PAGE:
The longest and busiest river in Germany, the 820-mile Rhine flows north and east from Rheinwaldhorn Glacier in the Swiss Alps to the North Sea. One of the most spectacular stretches is the roughly 112-mile section from Cologne to Mainz, dotted with stony towers, battlemented walls and fairy tale castles, some no more than 1,000 feet apart. The dulcet tones from the clifftop lair of the Lorelei once lured riverboats to their doom against the rocks. It was an evil dwarf hoarding gold and a magic ring in a riverside cave that gave rise not only to Wagner’s operatic Ring cycle, but was also reinterpreted and added to by J.R.R. Tolkien to create the core of his “Hobbit”/”Lord of the Rings” epic.
The sun soaked coasts of the French Riviera is a land of resort towns, drawing Hollywood A-listers and yacht owners by the thousands. The coast is dotted with luxury villas and casinos that seem to be straight out of a James Bond movie, but this area is a lot more than that. The Riviera still has quaint fishing villages where fishermen can be seen mending their nets in the shade of medieval churches. Even when standing on one of the many beaches devoted to sophisticated hedonism, you’ll never be far from the chance to take in cultural attractions like ancient Roman ruins, medieval hill towns and art galleries. Begin in Nice, the second most popular city to visit in France, driving through Monaco and ending at Cannes, internationally renowned for hosting the popular Cannes Film Festival. Once a quiet fishing village, today it’s considered one of the most opulent towns in the world.
If you don’t have enough time to drive Iceland’s breathtaking Ring Road, which circles the entire country, driving the small Golden Circle route is an amazing, and popular, day trip for visitors. The roughly 186-mile journey covers numerous jaw-dropping sights in a short period of time. Starting clockwise from Reykjavik, the first stop is the Continental Divide between the North American and Eurasian tectonic place – and at, Silfra Canyon, you can even go diving in incredibly clear waters that have been filtered through surrounding lava fields from a nearby glacier. The next stop, Geysir, is the home of a spouting hot spring similar to Old Faithful in Yellowstone, which erupts several times a day. The main event is Gullfoss Waterfall, which is one of the best waterfalls in Iceland and it produces a thick mist and frequent rainbows.
The Old Military Road, or A93, is an ideal driving road set within the heart of Cairngorms National Park in the Scottish Highlands. Here, you’ll see more sheep than other vehicles with dramatic landscapes and endless mountain vistas. In the late summer, the hills are often covered with vibrant purple heather flowers, creating an especially magnificent scene. To get there, head toward Perth and then get on the A93 toward Blairgowrie, which is where the route really starts to get interesting. When you reach the Bridge of Cally, the scenery begins to rise up around you, bringing lots of oohs and aahs. Enjoy curves with wonders around nearly every corner as well as roller coaster-like ups and downs. The most breathtaking stretch is from Glenshee ski station, following the path of the river down through a long valley toward Braemar.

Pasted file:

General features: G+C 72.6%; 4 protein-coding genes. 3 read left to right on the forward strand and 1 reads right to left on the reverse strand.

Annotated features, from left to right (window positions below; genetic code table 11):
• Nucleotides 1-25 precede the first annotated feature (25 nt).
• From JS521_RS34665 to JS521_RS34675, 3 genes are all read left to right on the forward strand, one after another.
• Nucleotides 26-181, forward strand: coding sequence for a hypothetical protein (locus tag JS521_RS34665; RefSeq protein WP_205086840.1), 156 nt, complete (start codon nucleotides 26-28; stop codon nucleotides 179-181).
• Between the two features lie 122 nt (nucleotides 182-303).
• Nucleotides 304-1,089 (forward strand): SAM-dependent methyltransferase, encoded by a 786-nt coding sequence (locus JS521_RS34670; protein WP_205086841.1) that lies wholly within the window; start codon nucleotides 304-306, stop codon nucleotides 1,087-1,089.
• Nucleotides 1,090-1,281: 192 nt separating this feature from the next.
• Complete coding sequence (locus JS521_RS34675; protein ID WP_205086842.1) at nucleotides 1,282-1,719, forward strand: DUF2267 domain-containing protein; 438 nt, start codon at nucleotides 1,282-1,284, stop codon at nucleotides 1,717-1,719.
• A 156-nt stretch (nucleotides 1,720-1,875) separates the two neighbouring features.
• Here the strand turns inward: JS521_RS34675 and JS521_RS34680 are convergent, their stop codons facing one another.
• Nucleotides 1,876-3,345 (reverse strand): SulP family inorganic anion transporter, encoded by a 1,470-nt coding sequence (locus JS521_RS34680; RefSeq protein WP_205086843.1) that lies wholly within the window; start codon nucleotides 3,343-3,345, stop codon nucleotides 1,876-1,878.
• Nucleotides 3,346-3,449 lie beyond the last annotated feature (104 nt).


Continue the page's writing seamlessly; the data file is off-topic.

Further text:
The Causeway Coast is Northern Ireland’s answer to California’s Central Coast around Big Sur. This 52-mile-long route follows cliff tops from the seaport town of Larne to Dunluce Castle. It curves around the northeast corner of Northern Ireland, hugging the coast, boasting picturesque seascapes and craggy coastal scenery for nearly the entire journey. Here, the “70” on the road signs aren’t speed restrictions, but the number of sites you’ll encounter within the next mile. Of course, Giant’s Causeway is the star of this road trip, a mass of 40,000 hexagonal basalt columns packed tightly together, with the tops of the columns forming stepping stones that lead from the cliff, slowly disappearing under the sea.
This beautiful 142-mile ride along the Algarve coast in Portugal follows the windy, undulating road through scenic towns like the resort town of Portimao and Lagos, with its 16th-century walls enclosing the old town’s cobbled streets and picturesque plazas and churches. The closer you get to the end of the road on the south-westernmost tip of Europe at Cabo de Sao Vicente, the more dramatic the scenery gets. At the end of the cape, there’s a wind-whipped red lighthouse and a former convent.
This pass in southeastern Switzerland connects Chur with Bellinzona, offering some of the most dramatic and striking Alpine scenes on earth. The road is also dominated by churches and castles, as well as sprawling bridges and gorges, making it one of the country’s most engaging regions. Along the way, you’ll travel through the Domleschg, a valley that boasts the greatest concentrations of ruins and medieval fortresses in all of Europe. Take time to explore mountain villages like Splugen as well as the beautiful towns of Roveredo and Grono. At the bottom of the valley headed toward Bellinzona, three fortresses come into view.
This route starts in the historic city of Krakow, one that escaped bombing during World War II. Here, you can purchase well-priced amber jewelry and stroll one of the most colorful medieval squares in the world. The drive southwest will take you to Auschwitz and Birkenau, the Nazi’s largest death camp, followed by a drive west to Wieliczka Salt Mine with its magnificent underground lakes and medieval sculptures in salt. In the High Tatra Mountains, the snow caps are dotted with tall, lush evergreens. In the rural village of Zakopane, you can take a cable car higher up into the Tatras for an even better view.